Faye earned her J.D. from the John Marshall Law School in 2005 and a bachelor’s degree in psychology from Rochester Institute of Technology in 2001. When she isn’t practicing law, she enjoys walking her dog, Trouble, around Austin.
Danny Lacey is a partner and advisor for Kramer Wealth Managers, where he focuses on developing the vision for clients and leads Kramer’s advisory team for the western states. He serves pre-retirees and retirees, corporate executives, business owners and not-for-profit organizations, who value Danny’s easy style, positive energy and unique approach. Danny helps to challenge assumptions and engage clients to dream and set goals, then he develops a solid plan to support their vision of the future.
Danny graduated with honors in the College of Social Studies from Wesleyan University in Connecticut and earned a master’s degree in Administration and Supervision from Gallaudet University. He is an active leader in the deaf community and speaks frequently across the nation, including an invitation to give a TEDxIslay Talk. After being board chair for four years, he currently serves as a board member for the Texas School for the Deaf Foundation (TSDF). He enjoys working with other committee members in planning the TSDF endowment. He also previously served as a member for the advancement committee at St. Gabriel’s Catholic School. He lives in Austin, Texas with his wife, Debbie, and two children.
Albert Lin is a Partner in Husch Blackwell, LLP’s Austin office and practices with the firm’s Healthcare, Life Sciences and Pharmaceuticals Group. Albert has a broad tax and transactional practice within the healthcare industry with an emphasis on nonprofit, tax-exempt organizational and operational matters. A sought-after speaker and author on these topics, he has published many recent articles in legal periodicals, covering critical issues facing non-profit, tax-exempt organizations. A certified public accountant as well as an attorney, Albert received his bachelor’s degree in Business Administration and master’s degree in Public Administration from the University of Texas at Austin, his J.D. from Southern Methodist University and an LL.M. in Taxation from Georgetown University.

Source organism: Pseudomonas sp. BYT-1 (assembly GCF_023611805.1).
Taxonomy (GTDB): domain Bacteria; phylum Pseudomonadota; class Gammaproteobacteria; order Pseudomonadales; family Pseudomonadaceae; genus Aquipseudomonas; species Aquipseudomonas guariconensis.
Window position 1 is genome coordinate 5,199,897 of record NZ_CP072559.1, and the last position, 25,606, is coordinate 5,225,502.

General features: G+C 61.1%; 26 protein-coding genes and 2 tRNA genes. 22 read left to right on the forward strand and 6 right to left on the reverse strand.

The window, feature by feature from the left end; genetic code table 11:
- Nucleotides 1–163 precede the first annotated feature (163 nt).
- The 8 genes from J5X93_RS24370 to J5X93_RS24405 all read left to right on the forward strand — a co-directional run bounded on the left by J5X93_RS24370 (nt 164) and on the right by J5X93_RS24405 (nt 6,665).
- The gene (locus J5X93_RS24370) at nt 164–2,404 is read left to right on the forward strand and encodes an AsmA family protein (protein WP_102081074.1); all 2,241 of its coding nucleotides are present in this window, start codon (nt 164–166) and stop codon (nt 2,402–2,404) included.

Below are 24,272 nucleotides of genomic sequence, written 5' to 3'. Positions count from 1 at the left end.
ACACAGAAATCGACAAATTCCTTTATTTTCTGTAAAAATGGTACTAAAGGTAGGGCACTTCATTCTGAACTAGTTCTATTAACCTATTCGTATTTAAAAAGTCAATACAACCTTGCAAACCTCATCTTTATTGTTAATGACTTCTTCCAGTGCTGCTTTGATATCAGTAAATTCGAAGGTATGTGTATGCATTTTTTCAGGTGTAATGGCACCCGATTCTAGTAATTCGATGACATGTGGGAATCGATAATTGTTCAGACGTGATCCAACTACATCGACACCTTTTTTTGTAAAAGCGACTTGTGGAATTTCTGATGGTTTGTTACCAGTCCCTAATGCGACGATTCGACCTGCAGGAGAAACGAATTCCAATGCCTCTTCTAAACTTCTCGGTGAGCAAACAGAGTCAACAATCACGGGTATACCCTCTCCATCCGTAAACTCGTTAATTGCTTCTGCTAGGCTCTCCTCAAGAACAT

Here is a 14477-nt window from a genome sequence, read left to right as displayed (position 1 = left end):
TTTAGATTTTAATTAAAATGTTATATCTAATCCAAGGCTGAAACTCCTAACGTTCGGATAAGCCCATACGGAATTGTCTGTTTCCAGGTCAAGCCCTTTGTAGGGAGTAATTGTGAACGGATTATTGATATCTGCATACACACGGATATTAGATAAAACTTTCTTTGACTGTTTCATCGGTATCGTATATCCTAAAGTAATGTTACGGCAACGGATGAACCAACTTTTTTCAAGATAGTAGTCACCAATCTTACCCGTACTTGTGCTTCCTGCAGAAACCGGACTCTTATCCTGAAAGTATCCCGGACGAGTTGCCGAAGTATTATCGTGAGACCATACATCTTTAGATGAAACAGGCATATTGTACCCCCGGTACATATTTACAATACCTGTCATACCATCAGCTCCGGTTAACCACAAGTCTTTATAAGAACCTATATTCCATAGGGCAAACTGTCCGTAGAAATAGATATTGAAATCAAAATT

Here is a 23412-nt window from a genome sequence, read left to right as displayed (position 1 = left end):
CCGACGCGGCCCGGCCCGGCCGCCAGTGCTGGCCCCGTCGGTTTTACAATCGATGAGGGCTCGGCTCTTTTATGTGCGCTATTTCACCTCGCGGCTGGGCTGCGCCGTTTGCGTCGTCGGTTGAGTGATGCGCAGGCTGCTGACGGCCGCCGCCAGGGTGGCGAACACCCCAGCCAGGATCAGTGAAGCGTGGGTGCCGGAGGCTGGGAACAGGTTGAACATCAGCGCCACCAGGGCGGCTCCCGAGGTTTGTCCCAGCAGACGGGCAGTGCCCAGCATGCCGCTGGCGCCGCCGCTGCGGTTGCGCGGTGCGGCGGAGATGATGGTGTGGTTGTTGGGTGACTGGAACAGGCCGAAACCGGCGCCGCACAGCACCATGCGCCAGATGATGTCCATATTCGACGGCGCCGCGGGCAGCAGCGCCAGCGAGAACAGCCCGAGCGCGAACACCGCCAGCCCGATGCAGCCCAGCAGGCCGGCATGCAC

Albert’s interest in communication issues for the deaf and hard of hearing arise from his own severely profound hearing loss resulting from spinal meningitis at an early age. He currently serves as a director of the Any Baby Can Child and Family Resource Center of Austin, Texas, which has programs to provide assistive listening devices to children in the Central Texas community.
Larry R. Puthoff
Larry R. Puthoff has been a revered educator, administrator, historian, author, mentor, evaluator, consultant, presenter/lecturer, advocate, lobbyist, volunteer … the list is nearly endless. He is a 1964 graduate of the South Dakota School for the Deaf (SDSD) and later made history in Deaf America by becoming one of the first-ever alumnus of a school for the deaf to also become the superintendent of the same school. He has over 35 years of experience in education as a teacher, coach, principal and finally, as the fourteenth superintendent (third deaf superintendent) at SDSD.
After retiring from education in 1995, Larry joined CSD as a vice president for human service programs for the states of South Dakota, North Dakota and Iowa. He later assumed full—and sometimes sole—responsibility for several extensive special projects including Celebration 2000, a tri-anniversary event related to SDSD, South Dakota Association of the Deaf (SDAD) and CSD. He authored two deaf history books entitled “The Transcendent Territory” and “Seeing a Need,” and before his second retirement in 2008, he took a lead role in coordinating the nationally funded Deaf Advocacy Training project.